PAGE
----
If you get it quite infrequently, it’s nothing to be concerned about. But if it happens regularly and you get a lot of it, something needs to be done to resolve the situation.
Failure to act could lead to you getting mildew and mould on your windows, and any exposure to that might cause you to have respiratory problems and other health issues.
This is what you can do to make condensation less of a threat:
Improve indoor ventilation
You don’t want the humidity level to be too high in your house, which your kitchen and bathroom areas may contribute to when you’re cooking or taking a hot shower.
All you need to do in this instance is to open some windows in the relevant areas to let any heat escape and fresh air come in.
There’s a chance you have an extractor fan in these spots. If you do, make sure it’s in good working order and use it.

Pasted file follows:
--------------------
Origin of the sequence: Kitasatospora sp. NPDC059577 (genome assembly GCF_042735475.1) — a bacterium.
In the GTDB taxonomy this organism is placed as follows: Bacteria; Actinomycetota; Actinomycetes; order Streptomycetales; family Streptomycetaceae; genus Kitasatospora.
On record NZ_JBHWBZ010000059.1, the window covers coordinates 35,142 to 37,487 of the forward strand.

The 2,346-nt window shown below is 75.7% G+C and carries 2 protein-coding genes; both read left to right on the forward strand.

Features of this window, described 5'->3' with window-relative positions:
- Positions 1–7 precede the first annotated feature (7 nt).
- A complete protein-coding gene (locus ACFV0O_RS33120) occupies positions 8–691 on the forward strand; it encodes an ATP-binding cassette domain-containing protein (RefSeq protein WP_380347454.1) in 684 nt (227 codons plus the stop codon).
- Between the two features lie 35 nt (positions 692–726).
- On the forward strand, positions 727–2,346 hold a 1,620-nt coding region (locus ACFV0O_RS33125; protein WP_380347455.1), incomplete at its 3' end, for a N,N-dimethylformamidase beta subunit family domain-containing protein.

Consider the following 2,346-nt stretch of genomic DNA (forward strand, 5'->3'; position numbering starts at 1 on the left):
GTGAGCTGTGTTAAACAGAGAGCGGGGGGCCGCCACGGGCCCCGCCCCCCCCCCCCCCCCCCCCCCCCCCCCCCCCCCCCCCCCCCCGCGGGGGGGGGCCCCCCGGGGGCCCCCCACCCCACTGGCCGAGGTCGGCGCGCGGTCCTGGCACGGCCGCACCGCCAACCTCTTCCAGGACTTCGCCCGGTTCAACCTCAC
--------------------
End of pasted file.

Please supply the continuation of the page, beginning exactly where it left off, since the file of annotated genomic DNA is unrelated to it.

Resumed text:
Dry your washing outside
We might get a few nice days over the coming weeks, when it’s warm enough outside to hang out your washing.
It’s better for your fight against condensation to put stuff on the washing line to dry than to use your radiators or tumble dryer as the latter two options will increase humidity and moisture.
And what does it cost to hang washing outside? Nothing.
Put heating on a low level
The condensation you see on your windows occurs when warm air makes contact with the cold surface of the glass.
It shouldn’t happen as much if you are consistent with your heating and keep it on a low level, as much as possible, as opposed to regularly turning it up and down.
If it makes you feel comfortable enough, try a temperature of around 18 degrees in the winter months.
You will have to get new energy efficient double or triple glazed windows installed by Bon Accord if these three ideas have little effect.
On our Helpful Guides page there is a document specifically dedicated to condensation, which provides more advice on the subject.
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